Results of Global Warming Survey

330 oil and gas industry insiders completed this survey on global warming.  The results make for fascinating reading.

I present below the results of this survey in their unaltered form.  I have not processed the data in any way.  The graphs below are screen shots from the survey provider.

Please share your views on this survey, or on global warming more generally, in the comments area.  I look forward to hearing from you.

Q1.  Do you think that global warming is happening?

GW Q1

 Q2.  Assuming global warming is happening , do you think it is…

GW Q2

Q3.  How serious a problem is global warming?

GW Q3

 Q4.  Which of the following statements comes closest to your view?

GW Q4

 Q5.  What do you think should be the priority of global warming for governments?

GW Q5

Q6.  Assuming global warming is happening, what is the best way to reduce mankind’s impact on global warming?

GW Q6

Q7.  What is the best policy tool that governments have to reduce pollution to the economic optimum?

GW Q7

If you would like to see the responses to “Other” please click here to open a spread sheet.

Q8.  A little about you please.  Where do you work?

GW Q8

 

If you would like to download a pdf version of this report please click here.

Comments

  1. Thanks for posting this survey. I’d be interested to know what level of O&G insiders were surveyed. Are these A/B level exec’s, mid/junior level employees? Engineers/Scientists/Business/Finance? That would be excellent info to have to put these results in better perspective.

    • Thank you for all your comments and my apologies for the delay in responding.

      The survey went out to a good cross-section of the industry, both in terms of seniority and function. The survey was anonymous, so I do not know who actually responded. However, the folks that volunteered their details in the last question were also of a good cross-section.

      Only a small percentage of those invited responded, so there may well be some selection bias. Also, even though over 300 responded, we cannot claim that the sample is random. So, this survey does not lend itself well to statistical analysis.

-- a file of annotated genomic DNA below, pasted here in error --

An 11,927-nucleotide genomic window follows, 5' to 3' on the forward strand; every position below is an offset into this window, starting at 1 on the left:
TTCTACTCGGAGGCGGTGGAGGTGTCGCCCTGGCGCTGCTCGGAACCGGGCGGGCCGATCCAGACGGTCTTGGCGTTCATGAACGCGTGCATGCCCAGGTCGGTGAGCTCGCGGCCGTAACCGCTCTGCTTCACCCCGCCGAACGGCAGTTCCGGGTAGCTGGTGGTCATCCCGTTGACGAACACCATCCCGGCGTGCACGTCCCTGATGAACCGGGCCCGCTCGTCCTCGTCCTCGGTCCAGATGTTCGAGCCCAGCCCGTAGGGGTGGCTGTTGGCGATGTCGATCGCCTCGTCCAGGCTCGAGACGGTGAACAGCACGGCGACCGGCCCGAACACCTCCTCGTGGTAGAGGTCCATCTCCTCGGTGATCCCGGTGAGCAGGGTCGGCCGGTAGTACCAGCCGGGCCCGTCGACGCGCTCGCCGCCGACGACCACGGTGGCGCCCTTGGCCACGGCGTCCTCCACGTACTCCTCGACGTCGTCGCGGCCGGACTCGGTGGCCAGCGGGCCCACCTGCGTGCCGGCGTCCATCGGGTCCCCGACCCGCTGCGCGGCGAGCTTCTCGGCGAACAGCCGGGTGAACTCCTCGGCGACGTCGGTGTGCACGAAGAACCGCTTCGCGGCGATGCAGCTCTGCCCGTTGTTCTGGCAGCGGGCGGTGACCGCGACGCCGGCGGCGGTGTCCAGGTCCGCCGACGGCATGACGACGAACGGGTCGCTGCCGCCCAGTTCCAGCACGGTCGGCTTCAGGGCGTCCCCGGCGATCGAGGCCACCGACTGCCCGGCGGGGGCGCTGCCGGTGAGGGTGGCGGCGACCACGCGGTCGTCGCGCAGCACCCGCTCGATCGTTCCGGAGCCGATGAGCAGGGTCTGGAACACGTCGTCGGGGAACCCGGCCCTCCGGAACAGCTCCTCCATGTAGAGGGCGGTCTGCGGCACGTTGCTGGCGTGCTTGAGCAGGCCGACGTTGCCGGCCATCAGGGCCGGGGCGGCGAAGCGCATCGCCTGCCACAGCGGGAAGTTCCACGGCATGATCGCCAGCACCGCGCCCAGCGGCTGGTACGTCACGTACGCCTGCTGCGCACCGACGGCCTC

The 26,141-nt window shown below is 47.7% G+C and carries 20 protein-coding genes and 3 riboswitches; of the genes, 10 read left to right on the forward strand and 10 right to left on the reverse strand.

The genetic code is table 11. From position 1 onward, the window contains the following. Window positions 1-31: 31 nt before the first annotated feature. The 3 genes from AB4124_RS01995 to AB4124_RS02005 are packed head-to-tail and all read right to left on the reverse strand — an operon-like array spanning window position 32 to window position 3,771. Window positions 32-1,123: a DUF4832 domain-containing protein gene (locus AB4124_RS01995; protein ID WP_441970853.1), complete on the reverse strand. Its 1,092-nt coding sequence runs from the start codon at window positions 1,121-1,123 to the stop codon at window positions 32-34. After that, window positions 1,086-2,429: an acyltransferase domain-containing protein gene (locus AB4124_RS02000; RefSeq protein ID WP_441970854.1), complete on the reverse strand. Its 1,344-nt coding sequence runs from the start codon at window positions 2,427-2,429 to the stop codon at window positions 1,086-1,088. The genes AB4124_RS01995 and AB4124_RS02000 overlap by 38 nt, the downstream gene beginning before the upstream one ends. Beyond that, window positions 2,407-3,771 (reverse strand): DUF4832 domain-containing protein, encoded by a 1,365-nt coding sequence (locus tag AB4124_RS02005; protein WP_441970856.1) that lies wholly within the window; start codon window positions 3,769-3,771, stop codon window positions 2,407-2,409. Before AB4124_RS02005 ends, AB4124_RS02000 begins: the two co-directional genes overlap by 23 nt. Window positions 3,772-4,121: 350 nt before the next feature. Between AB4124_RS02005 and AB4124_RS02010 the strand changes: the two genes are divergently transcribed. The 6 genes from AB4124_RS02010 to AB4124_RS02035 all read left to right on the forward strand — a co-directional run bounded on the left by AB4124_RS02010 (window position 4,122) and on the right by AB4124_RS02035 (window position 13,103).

I have had several comments requesting a more detailed survey with more questions on, for example, the science of global warming. This survey was kept short as I felt that would encourage folks to take part. Nevertheless, I may well do this latter in the year. Any further thoughts on what form this may take would be most welcome.

      I also enjoyed reading your comments on the science of the situation and your reasoned arguments. Thank you for also citing sources. It does seem that the following argument is now commonly held to be true: emmissions from burning fossil fuels (and elsewhere) contain greenhouse gases, this is causing the plant to warm leading to climate change. And yet I sense that perhaps for some the data and the science does not support this view.

  2. Thanks for conducting and sharing the survey. It would be interesting to know how many were invited to respond vs. how many did so, as there may be a selection bias of respondents with strong feelings about the issue. Still, it is informative to see that such a large proportion of industry insiders think we have a man-made problem, but we are going to be hard pressed to implement a solution.

    • [Marked as spam by Antispam Bee | Spam reason: CSS Hack]
      The concept of “peak oil” and “global wriamng” is not talked about very much in major media in the U.S. because it doesn’t help you sell the latest gizmo from China. Our media is way too perky for my tastes. As ocean levels rise and climates change, there will be crop failures, human displacements and starvation in poor countries.The Western standard of living will be hurt as we reach the peak of oil production/capacity world-wide. We still rely on fossil fuels for about 86% of US energy needs, and of course just about every tangible product and even food crops (fertilizer & transportation) rely on oil production.The irony of all this is the fact that most major businesses and countries realize the phenomenon of Peak Oil and Global Warming and they are positioning themselves to take advantage of it. The passage North of Canada will open up and has already been a point of international controversy.We’ve had the internet bubble, we’re experiencing the downside of the housing bubble. The latest issue of Harper’s predicts the rise of the green industry bubble, which will help keep the economy going until it too bursts.

  3. Additional questions:-

    1. Where do you get your input regarding Global Warming that causes you to have the opinion that you have (e.g. TV , newspapers, radio, colleagues, my company, scientific journals)?